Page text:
Cary Moon's mayoral campaign rejected the allegations that it had taken on more debt than allowed, saying it has followed the law.
Seattle mayoral candidate Jenny Durkan’s campaign has filed an ethics complaint against rival Cary Moon, accusing her of flouting campaign-contribution limits by amassing large debts in the final weeks of the Nov. 7 election.
The three-page complaint, filed Wednesday with the Seattle Ethics and Elections Commission (SEEC), contends Moon and her political consultants “are currently engaged in a complete end run” around a law prohibiting candidates from accepting contributions of more than $5,000 in the final 21 days before an election.
Moon’s campaign has reported raising $323,000, with about $176,500 of that coming from Moon herself. The campaign has spent $258,000 and reports debts of more than $125,000, putting it about $60,000 in the red, according to a state Public Disclosure Commission summary.
By comparison Durkan’s campaign has raised more than $865,000 and spent about $674,000, with debts of nearly $58,000, according to the PDC. Durkan also is supported by a business and labor-backed independent expenditure group that has raised nearly $850,000.
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Political campaigns frequently rack up debts, often ending election cycles in hock to consultants and other vendors, requiring candidates to pay off the debts personally or host post-election fundraisers. Seattle election rules allow consultants to extend credit to campaigns for as long as 90 days.
Just before the November 2013 election, Ed Murray reported debts of about $98,700 and was $70,300 in the red, while Mike McGinn reported debts of about $23,200 and was about $21,500 underwater.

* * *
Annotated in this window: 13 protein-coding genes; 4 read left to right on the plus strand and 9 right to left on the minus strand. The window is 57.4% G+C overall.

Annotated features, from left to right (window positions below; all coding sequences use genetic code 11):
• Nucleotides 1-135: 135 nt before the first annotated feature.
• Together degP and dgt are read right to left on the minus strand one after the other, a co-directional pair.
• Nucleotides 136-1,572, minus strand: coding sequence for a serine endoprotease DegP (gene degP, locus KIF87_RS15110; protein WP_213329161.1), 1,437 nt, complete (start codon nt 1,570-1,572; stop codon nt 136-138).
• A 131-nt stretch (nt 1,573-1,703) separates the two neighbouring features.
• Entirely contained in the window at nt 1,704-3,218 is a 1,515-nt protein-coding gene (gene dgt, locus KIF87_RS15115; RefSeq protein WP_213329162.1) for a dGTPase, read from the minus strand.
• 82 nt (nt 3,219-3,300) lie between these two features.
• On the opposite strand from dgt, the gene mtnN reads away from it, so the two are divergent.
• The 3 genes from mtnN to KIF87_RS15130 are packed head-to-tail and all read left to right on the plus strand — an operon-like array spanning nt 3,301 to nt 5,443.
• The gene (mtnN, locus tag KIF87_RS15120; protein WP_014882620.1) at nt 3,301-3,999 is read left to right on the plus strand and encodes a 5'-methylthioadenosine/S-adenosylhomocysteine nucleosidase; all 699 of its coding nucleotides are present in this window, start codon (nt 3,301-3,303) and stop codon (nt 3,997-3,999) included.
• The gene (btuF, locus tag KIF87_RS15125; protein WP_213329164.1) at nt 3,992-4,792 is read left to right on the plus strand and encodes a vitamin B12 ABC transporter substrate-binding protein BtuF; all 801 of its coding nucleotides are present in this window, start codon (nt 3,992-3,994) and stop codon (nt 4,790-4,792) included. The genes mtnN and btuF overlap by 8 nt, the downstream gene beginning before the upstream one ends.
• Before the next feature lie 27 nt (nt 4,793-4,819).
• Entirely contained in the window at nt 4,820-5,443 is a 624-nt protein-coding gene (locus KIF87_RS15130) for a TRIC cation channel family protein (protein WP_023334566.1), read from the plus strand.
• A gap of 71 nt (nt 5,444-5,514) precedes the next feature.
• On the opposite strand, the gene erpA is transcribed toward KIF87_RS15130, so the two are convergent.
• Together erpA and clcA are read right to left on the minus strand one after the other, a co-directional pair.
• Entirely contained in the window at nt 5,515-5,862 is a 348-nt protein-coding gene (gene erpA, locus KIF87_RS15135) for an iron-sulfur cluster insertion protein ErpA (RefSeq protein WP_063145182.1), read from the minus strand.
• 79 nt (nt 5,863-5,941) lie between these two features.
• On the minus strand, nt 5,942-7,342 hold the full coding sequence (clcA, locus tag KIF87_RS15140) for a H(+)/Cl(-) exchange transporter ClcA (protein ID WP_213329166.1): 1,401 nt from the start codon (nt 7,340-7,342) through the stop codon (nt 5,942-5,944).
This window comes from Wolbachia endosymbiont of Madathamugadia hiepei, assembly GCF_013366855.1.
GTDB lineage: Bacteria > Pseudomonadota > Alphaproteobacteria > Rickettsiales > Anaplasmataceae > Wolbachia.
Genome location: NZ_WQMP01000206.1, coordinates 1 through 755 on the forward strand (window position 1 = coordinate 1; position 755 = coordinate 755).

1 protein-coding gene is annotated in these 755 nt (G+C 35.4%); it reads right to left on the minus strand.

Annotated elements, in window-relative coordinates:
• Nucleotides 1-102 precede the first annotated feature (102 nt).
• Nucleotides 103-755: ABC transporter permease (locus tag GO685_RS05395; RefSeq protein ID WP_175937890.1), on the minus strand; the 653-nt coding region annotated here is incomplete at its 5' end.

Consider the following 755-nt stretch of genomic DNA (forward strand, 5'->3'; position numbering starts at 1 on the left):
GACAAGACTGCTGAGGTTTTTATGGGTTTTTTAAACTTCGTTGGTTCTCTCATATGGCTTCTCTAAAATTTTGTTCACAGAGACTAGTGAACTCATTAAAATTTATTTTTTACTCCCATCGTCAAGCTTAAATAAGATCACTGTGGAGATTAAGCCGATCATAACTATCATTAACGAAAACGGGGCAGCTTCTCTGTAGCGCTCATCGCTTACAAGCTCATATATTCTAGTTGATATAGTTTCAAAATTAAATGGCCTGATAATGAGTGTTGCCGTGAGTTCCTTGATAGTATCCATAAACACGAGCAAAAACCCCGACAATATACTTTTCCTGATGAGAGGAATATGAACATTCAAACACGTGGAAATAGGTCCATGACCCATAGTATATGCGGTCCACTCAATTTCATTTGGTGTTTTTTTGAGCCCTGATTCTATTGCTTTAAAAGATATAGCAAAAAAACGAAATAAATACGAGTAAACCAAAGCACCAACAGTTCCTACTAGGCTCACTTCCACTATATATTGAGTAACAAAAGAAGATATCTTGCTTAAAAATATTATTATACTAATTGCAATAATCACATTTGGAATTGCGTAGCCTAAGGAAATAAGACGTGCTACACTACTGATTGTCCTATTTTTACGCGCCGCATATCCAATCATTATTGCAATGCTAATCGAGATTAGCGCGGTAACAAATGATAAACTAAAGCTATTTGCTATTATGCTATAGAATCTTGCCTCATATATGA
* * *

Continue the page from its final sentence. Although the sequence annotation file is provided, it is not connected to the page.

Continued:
But Durkan’s complaint, submitted by political consultant Sandeep Kaushik, contends Moon and her consultants at the Seattle firm Moxie Media have illegally spent beyond the campaign’s means and outside of standard industry practice.
The complaint cites a glossy mailer that went out this month with postage costs that seemed to exceed the campaign’s available cash. If Moxie fronted those postage costs, that amounted to an “illegal loan” to the campaign, the complaint argued.
The complaint also noted Moxie has previously been hit with one of the largest campaign-finance penalties in state history, referring to a $290,000 settlement stemming from a 2010 scheme to defeat a Democratic state senator.
Moon’s campaign rejected the charges, saying it has obeyed the law.
In an emailed statement, the campaign’s treasurer, Jason Bennett, said Moxie had paid the postal service for the postage and immediately billed the campaign, “as is their typical courtesy for major accounts.”
“This is fully documented in SEEC and PDC filings in compliance will all state and city rules,” he added.
Wayne Barnett, executive director of the SEEC, confirmed he received the complaint but said he could not comment further.
The ethics panel earlier this month dismissed a complaint against Durkan’s campaign, which alleged she illegally accepted five donations from city contractors and businesses lobbying the city.
Seattle Times staff reporter Daniel Beekman contributed to this story.